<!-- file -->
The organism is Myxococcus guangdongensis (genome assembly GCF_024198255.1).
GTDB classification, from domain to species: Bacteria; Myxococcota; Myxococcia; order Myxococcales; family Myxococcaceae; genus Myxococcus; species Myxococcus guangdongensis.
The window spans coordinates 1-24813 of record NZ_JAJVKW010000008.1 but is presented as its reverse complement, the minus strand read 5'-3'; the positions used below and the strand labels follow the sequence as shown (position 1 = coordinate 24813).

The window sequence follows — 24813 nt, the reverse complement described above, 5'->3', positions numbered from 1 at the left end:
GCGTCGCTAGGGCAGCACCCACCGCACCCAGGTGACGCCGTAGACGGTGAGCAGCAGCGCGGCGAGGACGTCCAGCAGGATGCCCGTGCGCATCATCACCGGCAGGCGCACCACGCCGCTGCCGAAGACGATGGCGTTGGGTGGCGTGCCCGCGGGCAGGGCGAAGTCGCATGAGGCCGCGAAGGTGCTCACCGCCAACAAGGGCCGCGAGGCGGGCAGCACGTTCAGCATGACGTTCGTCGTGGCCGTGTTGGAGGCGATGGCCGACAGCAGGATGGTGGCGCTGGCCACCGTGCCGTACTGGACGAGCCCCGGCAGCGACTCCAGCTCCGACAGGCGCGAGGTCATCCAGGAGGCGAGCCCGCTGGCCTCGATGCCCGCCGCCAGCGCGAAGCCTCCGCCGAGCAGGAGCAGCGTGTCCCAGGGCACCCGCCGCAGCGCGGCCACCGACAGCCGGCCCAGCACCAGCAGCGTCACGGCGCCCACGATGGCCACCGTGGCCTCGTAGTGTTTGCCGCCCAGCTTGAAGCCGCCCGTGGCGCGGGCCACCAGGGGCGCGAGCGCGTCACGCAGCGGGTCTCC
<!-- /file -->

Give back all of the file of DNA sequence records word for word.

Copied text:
The organism is Myxococcus guangdongensis (genome assembly GCF_024198255.1).
GTDB classification, from domain to species: Bacteria; Myxococcota; Myxococcia; order Myxococcales; family Myxococcaceae; genus Myxococcus; species Myxococcus guangdongensis.
The window spans coordinates 1-24813 of record NZ_JAJVKW010000008.1 but is presented as its reverse complement, the minus strand read 5'-3'; the positions used below and the strand labels follow the sequence as shown (position 1 = coordinate 24813).

The window sequence follows — 24813 nt, the reverse complement described above, 5'->3', positions numbered from 1 at the left end:
GCGTCGCTAGGGCAGCACCCACCGCACCCAGGTGACGCCGTAGACGGTGAGCAGCAGCGCGGCGAGGACGTCCAGCAGGATGCCCGTGCGCATCATCACCGGCAGGCGCACCACGCCGCTGCCGAAGACGATGGCGTTGGGTGGCGTGCCCGCGGGCAGGGCGAAGTCGCATGAGGCCGCGAAGGTGCTCACCGCCAACAAGGGCCGCGAGGCGGGCAGCACGTTCAGCATGACGTTCGTCGTGGCCGTGTTGGAGGCGATGGCCGACAGCAGGATGGTGGCGCTGGCCACCGTGCCGTACTGGACGAGCCCCGGCAGCGACTCCAGCTCCGACAGGCGCGAGGTCATCCAGGAGGCGAGCCCGCTGGCCTCGATGCCCGCCGCCAGCGCGAAGCCTCCGCCGAGCAGGAGCAGCGTGTCCCAGGGCACCCGCCGCAGCGCGGCCACCGACAGCCGGCCCAGCACCAGCAGCGTCACGGCGCCCACGATGGCCACCGTGGCCTCGTAGTGTTTGCCGCCCAGCTTGAAGCCGCCCGTGGCGCGGGCCACCAGGGGCGCGAGCGCGTCACGCAGCGGGTCTCC